Waiver of Premium rider
A Waiver of Premium rider frees you from premium payments if you are no longer able to work.
How a Waiver of Premium rider works:
- This rider requires a statement from the Social Security Administration and a doctor to certify disability and you must continue to show proof of your disability every few years.
- It does not cover pre-existing conditions.
- It can take up to six months to pay out but once approved, you’ll be reimbursed for premiums paid during the waiting period.
- Your insurance company may require that you add your Waiver of Premium at the time you purchase your base policy.
- Be sure to ask how your life insurance company defines a disability. Each company defines it differently.
Accidental Death and Dismemberment Insurance (AD&D)
An accidental life insurance rider pays a death benefit if you die or lose a limb or physical function that prevents you from working. Because an accidental life insurance rider is limited to accidents and thus less of a risk to your insurance company, it’s an inexpensive option.
How an AD&D rider works:
- This rider pays the lump sum of your death benefit if you die due to an accident.
- It pays a percentage of your death benefit if you suffer a disability due to an accident, such as losing a limb, your sight, speech or other function as a direct result of the accident.
- Insurance companies have different requirements that must be met for your beneficiaries to receive the payout, such as the type of accident and injuries suffered.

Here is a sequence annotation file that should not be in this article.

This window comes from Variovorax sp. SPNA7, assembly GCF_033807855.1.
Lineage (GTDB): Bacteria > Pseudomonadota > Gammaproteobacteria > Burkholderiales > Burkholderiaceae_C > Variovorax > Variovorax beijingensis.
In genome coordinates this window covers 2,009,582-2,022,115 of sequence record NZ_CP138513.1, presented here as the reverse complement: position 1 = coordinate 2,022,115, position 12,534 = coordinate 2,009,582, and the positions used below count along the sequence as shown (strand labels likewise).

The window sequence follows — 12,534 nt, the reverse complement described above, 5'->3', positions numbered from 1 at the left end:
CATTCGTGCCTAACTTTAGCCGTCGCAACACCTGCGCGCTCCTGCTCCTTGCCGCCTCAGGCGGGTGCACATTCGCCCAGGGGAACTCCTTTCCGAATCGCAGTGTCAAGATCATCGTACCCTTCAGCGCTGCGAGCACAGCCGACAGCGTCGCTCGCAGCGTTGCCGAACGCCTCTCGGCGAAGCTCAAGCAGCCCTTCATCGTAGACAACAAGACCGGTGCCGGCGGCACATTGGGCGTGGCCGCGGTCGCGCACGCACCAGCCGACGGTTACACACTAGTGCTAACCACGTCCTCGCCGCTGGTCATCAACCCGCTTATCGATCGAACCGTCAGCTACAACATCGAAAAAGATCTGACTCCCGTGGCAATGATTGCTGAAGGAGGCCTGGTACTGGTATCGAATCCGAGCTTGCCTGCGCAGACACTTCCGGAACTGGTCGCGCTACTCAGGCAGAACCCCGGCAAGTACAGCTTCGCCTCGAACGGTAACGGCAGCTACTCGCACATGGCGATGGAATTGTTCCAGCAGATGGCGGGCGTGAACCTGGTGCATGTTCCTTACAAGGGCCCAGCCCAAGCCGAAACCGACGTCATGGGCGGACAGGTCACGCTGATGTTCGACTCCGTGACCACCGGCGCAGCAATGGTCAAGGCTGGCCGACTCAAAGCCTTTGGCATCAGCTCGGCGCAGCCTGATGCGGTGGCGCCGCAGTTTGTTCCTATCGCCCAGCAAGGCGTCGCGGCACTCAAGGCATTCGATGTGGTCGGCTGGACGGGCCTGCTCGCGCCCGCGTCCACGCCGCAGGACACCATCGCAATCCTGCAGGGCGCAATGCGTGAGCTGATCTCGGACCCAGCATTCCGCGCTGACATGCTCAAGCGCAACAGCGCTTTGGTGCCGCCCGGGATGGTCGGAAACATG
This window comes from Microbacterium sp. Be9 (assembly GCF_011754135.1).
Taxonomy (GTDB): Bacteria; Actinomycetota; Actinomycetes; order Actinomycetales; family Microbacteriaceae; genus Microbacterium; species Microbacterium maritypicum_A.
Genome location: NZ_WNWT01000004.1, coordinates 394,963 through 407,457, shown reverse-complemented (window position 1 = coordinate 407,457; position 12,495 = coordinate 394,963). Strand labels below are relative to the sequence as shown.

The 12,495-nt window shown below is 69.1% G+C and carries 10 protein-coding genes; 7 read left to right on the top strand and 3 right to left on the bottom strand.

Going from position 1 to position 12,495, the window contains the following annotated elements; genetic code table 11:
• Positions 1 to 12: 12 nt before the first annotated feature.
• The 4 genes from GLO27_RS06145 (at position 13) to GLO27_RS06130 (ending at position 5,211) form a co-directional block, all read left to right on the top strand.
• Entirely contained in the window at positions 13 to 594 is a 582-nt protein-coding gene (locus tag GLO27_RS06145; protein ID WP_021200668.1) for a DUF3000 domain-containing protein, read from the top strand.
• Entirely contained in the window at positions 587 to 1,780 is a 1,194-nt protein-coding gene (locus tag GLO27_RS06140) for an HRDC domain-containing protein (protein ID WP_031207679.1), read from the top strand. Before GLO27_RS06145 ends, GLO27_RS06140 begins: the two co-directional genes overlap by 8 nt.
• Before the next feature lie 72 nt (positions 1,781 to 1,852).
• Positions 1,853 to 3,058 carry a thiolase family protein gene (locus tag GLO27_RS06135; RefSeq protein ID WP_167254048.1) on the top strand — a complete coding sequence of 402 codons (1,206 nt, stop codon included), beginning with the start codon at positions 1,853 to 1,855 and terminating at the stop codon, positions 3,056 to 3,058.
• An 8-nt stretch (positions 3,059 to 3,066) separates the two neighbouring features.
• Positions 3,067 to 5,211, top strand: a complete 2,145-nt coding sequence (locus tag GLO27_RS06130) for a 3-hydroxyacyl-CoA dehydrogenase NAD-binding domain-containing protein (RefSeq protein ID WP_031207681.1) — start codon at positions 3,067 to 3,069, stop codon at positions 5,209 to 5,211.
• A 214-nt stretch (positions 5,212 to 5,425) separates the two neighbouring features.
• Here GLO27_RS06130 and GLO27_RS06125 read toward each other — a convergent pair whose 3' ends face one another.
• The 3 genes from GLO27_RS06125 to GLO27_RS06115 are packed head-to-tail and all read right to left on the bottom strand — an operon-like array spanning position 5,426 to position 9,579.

- This rider is limited only to an accident—not a heart attack or a chronic or terminal illness.
Family Income Benefit Rider
A family income rider provides your family a monthly payment equal to your income in the event of your death. This rider payout is in addition to the lump-sum death benefit your base policy provides.
How a Family Income Benefit rider works:
- You set the amount of time your family will receive the monthly payment.
- Your family receives the lump-sum death benefit once this rider period ends, although you can set up a distribution plan customized to your family’s needs.
Child Term Rider
A child term insurance rider provides a death benefit should a child die before an age you determine.
How a Child Term rider works:
- This rider pays out as a lump sum.
- You can convert it to a permanent policy when the child outlives the rider term.
Return of Premium Rider
A Return of Premium rider reimburses the premiums paid if you outlive your policy.
How a Return of Premium rider works:
- You can use your refund to purchase a new policy without a medical exam.
- This rider returns only the money you paid for premiums. Not fees or additional riders.
Guaranteed Insurability Rider
This rider allows you to increase your death benefit every three or five years.
How a Guaranteed Insurability rider works:
- Your insurance company determines the time frame for benefit increases.
- This rider does not require a medical exam or health questionnaire.
- There are no rate changes should your health decline.
Accidents and illnesses happen. It’s up to you to decide if a rider is more expensive than the costs you may incur without one. It’s best to speak to an insurance specialist to determine what’s right for you and your family.